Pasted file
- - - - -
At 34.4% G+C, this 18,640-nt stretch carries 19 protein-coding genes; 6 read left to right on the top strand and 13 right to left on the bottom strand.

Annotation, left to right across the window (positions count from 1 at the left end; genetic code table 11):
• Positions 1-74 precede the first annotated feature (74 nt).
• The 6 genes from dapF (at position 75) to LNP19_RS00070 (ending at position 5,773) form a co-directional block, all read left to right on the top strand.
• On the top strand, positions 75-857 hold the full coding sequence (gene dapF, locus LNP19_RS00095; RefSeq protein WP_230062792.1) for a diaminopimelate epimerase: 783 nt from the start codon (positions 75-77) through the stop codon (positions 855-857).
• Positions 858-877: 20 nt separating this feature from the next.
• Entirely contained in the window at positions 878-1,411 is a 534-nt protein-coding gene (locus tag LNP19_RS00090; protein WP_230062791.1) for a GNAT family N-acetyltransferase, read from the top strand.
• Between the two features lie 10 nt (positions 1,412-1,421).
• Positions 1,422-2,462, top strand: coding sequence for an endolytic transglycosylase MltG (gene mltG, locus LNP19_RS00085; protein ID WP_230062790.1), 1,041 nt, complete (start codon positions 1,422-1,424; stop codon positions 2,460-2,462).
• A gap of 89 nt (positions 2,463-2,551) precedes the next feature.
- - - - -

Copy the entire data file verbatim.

At 34.4% G+C, this 18,640-nt stretch carries 19 protein-coding genes; 6 read left to right on the top strand and 13 right to left on the bottom strand.

Annotation, left to right across the window (positions count from 1 at the left end; genetic code table 11):
• Positions 1-74 precede the first annotated feature (74 nt).
• The 6 genes from dapF (at position 75) to LNP19_RS00070 (ending at position 5,773) form a co-directional block, all read left to right on the top strand.
• On the top strand, positions 75-857 hold the full coding sequence (gene dapF, locus LNP19_RS00095; RefSeq protein WP_230062792.1) for a diaminopimelate epimerase: 783 nt from the start codon (positions 75-77) through the stop codon (positions 855-857).
• Positions 858-877: 20 nt separating this feature from the next.
• Entirely contained in the window at positions 878-1,411 is a 534-nt protein-coding gene (locus tag LNP19_RS00090; protein WP_230062791.1) for a GNAT family N-acetyltransferase, read from the top strand.
• Between the two features lie 10 nt (positions 1,412-1,421).
• Positions 1,422-2,462, top strand: coding sequence for an endolytic transglycosylase MltG (gene mltG, locus LNP19_RS00085; protein ID WP_230062790.1), 1,041 nt, complete (start codon positions 1,422-1,424; stop codon positions 2,460-2,462).
• A gap of 89 nt (positions 2,463-2,551) precedes the next feature.